Pierre-François Ouellette art contemporain presents wide selection of work by Mark Clintberg that includes his stained-glass sculptures, monoprints, text-based neon works, installations and more, on January 30 at 3 p.m. The results of the research and work residency by the group Theresa Transistor goes on view at the Darling Foundry in presentations on January 29 and the afternoon of January 30. In an exhibition of experimental collaboration, work by Ines Doujak, Pablo Lafuente and Alessandro Marques opens at SBC Gallery in “Sans peau / No Skin” on January 30 at 2 p.m. Walter Scott leads a workshop at Galerie Leonard and Bina Ellen on January 29 at 12 p.m., which will be followed by a performance, Wendy’s Revenge, at 6 p.m. An exhibition by Eman Haram that uses photography to reflect on culture opens at Oboro on January 30 at 5 p.m. Also on site at Oboro is Shyra De Souza’s installation using previously owned objects collected from local thrift shops (which viewers are allowed to contribute to). And an evening of performances related to Hans Ulrich Obrist‘s “Do It” project takes place at Galerie de l’UQAM on February 3 at 7 p.m.
Playtime is taken up by the group show “Free Play,” which opens at Museum London on January 30.
Janice Kerbel‘s Doug, nominated for the Turner Prize last year, gets its North American debut performance January 29 at 7 p.m. at the Contemporary Art Gallery. Martine Syms leads a presentation for Scrivener’s Monthly at Western Front on January 28 at 7 p.m.; her work, Misdirected Kiss, “looks at aspects of paralinguistics and the performance of speech as it relates to constructions of black identity.” Also at Western Front, Daniel Fish’s two-channel screening installation Eternal, which draws from the final lines of Charlie Kaufman’s Eternal Sunshine of the Spotless Mind, goes on view on February 2 at 8 p.m. “Like a Rolling Stone: An Exhibition About Rock and Rock” opens at Charles H. Scott Gallery on February 2. At Wil Aballe Art Projects, Patryk Stasieczek gives an artist talk related to his show “Burn Out,” which involves installations of photographic light, on January 30. SFU Gallery opens a recent video work by Allison Hrabluik, The Splits, which includes a cast of performers including “a hula hooper, a singer, a pizza dough thrower, speed skippers, tap dancers, gymnasts and dog trainers,” on January 30 at 1 p.m.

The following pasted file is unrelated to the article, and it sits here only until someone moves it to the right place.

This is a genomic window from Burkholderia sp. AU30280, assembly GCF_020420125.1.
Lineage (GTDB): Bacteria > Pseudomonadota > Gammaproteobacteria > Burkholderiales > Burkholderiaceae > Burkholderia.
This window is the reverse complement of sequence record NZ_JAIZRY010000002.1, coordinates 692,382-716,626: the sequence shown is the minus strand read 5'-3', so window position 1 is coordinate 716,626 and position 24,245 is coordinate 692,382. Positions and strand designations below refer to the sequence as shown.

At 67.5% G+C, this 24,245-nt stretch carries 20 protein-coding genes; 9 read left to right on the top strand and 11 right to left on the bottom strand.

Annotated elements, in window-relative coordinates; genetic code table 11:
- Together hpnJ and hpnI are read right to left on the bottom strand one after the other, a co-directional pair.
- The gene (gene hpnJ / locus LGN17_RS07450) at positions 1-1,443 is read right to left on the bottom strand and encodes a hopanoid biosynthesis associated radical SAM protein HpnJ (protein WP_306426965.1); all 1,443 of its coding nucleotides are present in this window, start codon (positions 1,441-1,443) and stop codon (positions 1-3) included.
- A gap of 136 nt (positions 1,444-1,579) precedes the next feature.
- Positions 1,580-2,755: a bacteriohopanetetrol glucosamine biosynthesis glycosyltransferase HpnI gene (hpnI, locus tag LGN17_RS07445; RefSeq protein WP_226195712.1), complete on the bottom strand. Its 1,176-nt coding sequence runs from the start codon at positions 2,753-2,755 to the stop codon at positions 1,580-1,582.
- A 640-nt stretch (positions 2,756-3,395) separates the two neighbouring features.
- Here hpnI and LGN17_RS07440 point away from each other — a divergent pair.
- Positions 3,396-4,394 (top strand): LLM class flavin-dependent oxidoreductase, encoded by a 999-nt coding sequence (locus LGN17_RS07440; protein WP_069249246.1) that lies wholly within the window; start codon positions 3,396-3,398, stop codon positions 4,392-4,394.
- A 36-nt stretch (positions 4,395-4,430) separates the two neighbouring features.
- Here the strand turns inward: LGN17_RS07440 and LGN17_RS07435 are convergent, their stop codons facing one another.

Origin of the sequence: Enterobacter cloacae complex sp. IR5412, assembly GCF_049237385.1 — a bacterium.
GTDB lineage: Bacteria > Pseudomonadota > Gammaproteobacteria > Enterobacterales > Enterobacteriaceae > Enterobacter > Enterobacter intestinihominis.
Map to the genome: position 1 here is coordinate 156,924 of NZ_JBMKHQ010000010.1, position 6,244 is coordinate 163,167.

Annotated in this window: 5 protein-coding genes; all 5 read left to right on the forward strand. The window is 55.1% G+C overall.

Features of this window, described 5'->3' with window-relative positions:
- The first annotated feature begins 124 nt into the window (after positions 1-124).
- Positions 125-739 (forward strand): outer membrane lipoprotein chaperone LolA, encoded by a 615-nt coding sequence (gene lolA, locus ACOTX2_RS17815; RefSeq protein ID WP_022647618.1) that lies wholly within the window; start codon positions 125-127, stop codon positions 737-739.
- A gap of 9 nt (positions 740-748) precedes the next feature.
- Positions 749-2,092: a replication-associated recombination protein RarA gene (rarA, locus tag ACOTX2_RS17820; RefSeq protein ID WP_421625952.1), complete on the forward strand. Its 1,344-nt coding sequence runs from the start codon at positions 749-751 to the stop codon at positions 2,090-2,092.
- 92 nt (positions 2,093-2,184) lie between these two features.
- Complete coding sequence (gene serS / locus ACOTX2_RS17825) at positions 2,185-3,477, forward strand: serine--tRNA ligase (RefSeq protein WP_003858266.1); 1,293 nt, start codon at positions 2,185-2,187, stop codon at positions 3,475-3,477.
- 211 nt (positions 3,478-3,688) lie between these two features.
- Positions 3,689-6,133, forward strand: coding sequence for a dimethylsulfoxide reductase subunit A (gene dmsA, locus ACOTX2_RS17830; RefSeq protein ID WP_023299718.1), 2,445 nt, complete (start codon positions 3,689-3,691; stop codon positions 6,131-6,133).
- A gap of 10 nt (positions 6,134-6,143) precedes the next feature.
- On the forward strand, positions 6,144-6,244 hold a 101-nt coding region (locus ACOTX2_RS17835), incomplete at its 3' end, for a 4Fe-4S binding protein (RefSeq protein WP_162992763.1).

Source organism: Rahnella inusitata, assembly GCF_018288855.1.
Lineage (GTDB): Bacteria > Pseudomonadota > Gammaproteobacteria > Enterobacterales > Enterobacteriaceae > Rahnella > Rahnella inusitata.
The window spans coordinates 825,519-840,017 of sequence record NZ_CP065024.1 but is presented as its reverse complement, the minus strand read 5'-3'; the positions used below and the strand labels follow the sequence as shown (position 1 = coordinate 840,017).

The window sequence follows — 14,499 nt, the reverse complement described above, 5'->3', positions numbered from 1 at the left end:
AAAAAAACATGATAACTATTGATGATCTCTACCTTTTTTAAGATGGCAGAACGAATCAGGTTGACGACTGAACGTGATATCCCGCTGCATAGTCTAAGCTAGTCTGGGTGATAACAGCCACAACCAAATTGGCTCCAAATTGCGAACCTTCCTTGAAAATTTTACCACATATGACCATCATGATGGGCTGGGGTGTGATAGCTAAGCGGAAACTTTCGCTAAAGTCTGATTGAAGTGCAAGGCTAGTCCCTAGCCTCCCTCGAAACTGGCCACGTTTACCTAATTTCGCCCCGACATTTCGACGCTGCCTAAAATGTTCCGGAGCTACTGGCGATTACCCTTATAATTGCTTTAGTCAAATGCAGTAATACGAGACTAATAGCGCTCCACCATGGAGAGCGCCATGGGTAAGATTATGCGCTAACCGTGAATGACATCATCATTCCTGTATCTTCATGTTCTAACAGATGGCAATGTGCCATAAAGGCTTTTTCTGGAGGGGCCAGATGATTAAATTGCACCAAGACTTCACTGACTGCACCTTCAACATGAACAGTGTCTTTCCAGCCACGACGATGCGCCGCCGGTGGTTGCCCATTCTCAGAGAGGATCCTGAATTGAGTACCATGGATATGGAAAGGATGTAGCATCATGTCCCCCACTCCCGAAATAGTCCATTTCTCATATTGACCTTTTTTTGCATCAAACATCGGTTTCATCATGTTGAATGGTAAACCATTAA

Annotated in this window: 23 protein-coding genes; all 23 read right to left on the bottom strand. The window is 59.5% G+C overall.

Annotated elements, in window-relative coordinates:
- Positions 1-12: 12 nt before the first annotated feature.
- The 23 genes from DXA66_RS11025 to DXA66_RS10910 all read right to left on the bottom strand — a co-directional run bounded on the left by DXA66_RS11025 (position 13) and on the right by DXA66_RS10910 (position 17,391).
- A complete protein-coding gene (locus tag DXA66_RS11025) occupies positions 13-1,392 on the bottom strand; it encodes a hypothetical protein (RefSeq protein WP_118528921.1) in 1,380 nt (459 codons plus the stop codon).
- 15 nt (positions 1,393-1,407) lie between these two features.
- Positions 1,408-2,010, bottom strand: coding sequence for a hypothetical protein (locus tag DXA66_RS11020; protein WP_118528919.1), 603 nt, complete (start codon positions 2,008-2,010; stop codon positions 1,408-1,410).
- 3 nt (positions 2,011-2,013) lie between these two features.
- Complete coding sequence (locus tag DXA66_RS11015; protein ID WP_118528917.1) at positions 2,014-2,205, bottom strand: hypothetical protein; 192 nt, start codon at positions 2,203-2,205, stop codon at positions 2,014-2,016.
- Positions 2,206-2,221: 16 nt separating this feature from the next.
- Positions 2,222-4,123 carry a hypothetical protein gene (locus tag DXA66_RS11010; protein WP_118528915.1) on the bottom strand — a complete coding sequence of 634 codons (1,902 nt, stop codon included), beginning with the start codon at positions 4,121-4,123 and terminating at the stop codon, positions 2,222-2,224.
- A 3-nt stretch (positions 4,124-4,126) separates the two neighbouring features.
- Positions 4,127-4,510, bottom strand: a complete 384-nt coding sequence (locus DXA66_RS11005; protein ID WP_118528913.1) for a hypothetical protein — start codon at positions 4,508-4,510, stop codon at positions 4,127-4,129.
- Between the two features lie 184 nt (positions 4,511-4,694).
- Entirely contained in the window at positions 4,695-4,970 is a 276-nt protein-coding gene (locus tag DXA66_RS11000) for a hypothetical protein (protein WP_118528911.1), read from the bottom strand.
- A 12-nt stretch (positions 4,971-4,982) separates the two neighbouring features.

The Art Gallery of Windsor holds an opening reception for their winter show on January 29 at 7 p.m. The shows include a revisitation of historic Ottawa-based artist Alma Duncan, Wafaa Bilal’s “168:01,” which aims to restore the library of the School of Fine Arts at the University of Baghdad, and “Marginalia,” which extends the term usually reserved for writing in the edges of books to the built environment.
An opening is held on January 28 at 5:30 p.m. at the Ottawa Art Gallery for local artist Gayle Kells’s show “Lament of the World,” which looks at environmental issues through art, and for “Coast to Coast,” which presents highlights highlights of Canadian art from the Firestone family’s collection. Toronto artist Amanda Boulos opens a painting and video installation, Split Spit Mound, which delves into military conflict and personal history, at Studio Sixty Six on January 30 at 5 p.m.
NSCAD University art and activism resident Raven Davis presents a new work, It’s Not Your Fault, at the Khyber Centre for the Arts on February 1 at 8 p.m., beginning with a performance.
Our weekly must-sees, published each Thursday, are chosen from opening and event announcements sent to firstname.lastname@example.org at least two days prior to publication. For listings of art openings, exhibitions and events, visit canadianart.ca/exhibitions.